Networking Types

3. Collaborative Networking

Collaboration is characterised by strong and highly interdependent relationships. Participants realise that to achieve outcomes they have to agree to radically alter the way that they think, behave and operate. Collaboration is not about making adjustments at the periphery; it is about systems change and as such participants are involved in a high-risk, high-stakes and volatile environment that can produce results significantly different from those originally intended. This requires a high level of trust and extensive dialogue between participants, however it can be highly rewarding for those willing to take the risks. For a collaboration to work there can no longer be ‘business as usual’. Collaboration demands participants forge new relationships and learn new ways of dealing with each other.

Key advantages of the collaborative approach include:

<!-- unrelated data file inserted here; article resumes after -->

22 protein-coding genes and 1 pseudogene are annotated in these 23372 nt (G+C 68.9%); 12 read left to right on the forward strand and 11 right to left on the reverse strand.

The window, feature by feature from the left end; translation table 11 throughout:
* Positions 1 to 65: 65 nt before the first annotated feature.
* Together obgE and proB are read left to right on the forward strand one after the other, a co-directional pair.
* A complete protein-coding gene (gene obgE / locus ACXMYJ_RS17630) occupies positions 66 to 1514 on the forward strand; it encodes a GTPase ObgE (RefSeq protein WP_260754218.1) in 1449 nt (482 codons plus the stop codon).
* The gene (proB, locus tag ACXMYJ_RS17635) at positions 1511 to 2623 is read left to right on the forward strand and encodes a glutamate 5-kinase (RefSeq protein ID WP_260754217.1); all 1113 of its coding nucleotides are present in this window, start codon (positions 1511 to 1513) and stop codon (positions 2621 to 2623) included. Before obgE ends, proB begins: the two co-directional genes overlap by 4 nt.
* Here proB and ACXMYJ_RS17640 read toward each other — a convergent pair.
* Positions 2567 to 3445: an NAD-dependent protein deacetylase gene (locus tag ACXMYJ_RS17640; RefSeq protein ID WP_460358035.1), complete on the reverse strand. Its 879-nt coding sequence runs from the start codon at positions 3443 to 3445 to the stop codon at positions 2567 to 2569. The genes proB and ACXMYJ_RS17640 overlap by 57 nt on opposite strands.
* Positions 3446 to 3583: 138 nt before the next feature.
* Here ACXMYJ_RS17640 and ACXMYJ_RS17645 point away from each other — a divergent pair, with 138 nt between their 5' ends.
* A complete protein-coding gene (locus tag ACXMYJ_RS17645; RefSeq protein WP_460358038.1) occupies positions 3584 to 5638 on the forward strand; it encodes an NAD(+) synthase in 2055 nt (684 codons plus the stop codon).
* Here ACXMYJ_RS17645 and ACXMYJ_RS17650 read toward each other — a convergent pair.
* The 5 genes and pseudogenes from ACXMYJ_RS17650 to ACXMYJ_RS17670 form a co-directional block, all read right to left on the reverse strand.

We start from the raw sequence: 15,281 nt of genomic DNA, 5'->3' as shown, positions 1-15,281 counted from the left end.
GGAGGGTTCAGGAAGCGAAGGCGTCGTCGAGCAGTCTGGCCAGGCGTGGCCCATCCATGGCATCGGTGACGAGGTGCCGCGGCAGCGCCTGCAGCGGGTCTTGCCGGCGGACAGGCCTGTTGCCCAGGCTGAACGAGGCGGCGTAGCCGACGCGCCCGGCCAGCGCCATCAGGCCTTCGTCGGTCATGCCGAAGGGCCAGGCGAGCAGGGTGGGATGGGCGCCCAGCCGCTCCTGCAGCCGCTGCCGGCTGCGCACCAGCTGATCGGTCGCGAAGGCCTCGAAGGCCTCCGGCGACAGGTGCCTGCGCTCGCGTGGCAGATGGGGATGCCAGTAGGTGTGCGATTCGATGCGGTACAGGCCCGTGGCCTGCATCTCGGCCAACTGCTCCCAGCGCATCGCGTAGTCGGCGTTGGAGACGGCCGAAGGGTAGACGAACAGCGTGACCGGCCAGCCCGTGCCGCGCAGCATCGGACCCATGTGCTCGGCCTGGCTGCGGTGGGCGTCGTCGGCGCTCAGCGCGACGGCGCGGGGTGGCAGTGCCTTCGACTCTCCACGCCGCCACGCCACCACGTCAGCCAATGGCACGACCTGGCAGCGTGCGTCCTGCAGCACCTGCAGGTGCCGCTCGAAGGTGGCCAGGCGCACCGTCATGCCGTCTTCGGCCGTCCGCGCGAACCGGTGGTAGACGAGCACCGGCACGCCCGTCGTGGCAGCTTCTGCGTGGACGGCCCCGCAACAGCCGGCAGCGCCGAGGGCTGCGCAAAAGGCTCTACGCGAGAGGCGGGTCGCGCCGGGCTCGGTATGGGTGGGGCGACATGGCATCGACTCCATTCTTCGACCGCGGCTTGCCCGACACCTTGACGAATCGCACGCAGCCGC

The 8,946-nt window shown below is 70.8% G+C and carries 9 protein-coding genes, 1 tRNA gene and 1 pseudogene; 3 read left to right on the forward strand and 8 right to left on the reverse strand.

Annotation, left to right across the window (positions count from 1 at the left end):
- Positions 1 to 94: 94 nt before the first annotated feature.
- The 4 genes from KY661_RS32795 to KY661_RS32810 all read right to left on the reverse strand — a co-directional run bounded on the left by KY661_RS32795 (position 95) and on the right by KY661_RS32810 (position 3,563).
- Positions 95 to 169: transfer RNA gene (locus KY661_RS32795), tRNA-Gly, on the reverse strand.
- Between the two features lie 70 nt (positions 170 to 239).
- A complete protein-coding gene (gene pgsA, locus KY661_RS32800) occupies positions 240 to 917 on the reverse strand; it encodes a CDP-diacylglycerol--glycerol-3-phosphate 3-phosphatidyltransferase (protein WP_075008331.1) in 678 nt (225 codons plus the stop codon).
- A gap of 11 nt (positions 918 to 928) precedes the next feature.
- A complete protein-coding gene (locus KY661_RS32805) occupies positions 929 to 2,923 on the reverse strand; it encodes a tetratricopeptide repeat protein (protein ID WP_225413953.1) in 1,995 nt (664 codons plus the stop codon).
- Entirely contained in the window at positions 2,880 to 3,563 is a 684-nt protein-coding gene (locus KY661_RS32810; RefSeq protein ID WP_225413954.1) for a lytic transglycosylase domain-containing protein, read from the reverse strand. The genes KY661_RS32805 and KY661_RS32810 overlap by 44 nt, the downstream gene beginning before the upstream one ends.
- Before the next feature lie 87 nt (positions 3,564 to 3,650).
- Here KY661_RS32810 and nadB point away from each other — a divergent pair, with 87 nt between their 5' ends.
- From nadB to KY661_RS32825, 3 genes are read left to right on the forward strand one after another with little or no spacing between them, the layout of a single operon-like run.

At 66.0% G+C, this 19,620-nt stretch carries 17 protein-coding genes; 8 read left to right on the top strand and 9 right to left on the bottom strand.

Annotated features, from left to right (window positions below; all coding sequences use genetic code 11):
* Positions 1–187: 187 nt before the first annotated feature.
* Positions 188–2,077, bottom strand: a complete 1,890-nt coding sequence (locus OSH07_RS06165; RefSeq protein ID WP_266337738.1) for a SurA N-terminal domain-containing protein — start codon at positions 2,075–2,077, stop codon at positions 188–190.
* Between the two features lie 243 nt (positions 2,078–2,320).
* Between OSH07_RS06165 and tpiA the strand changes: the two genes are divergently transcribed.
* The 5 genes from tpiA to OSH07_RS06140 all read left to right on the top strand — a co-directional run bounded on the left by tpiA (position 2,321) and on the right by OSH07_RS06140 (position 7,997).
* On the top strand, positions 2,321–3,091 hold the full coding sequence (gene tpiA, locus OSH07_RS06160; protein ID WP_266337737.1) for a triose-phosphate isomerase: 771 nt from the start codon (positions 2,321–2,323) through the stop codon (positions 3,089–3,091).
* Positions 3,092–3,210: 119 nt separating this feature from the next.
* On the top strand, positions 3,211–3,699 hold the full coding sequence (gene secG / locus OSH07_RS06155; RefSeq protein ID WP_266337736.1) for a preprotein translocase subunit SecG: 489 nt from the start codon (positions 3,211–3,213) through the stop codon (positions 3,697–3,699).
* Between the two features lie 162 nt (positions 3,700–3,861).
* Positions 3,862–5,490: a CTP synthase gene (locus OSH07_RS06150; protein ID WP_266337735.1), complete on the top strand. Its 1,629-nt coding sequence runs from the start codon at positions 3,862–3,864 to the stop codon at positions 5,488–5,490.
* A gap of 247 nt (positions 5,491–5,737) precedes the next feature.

• a focused application of knowledge and expertise
  • more effective use of resources
  • a higher level of commitment to action
  • more relevant and effective solutions.

Collaboration is a promising means of developing effective responses to many of the problems confronting our communities. Taking the first steps forward requires people and organisations to adjust their ways of thinking and behaving. It also means establishing new systems and processes within our organisations to facilitate and sustain collaborative efforts. We have reached a critical point in how we address the wellbeing of children and young people and a critical mass of knowledge has been established to shape action. The question is whether we are willing to make the changes necessary to establish collaborative practice as a legitimate reform goal and process.

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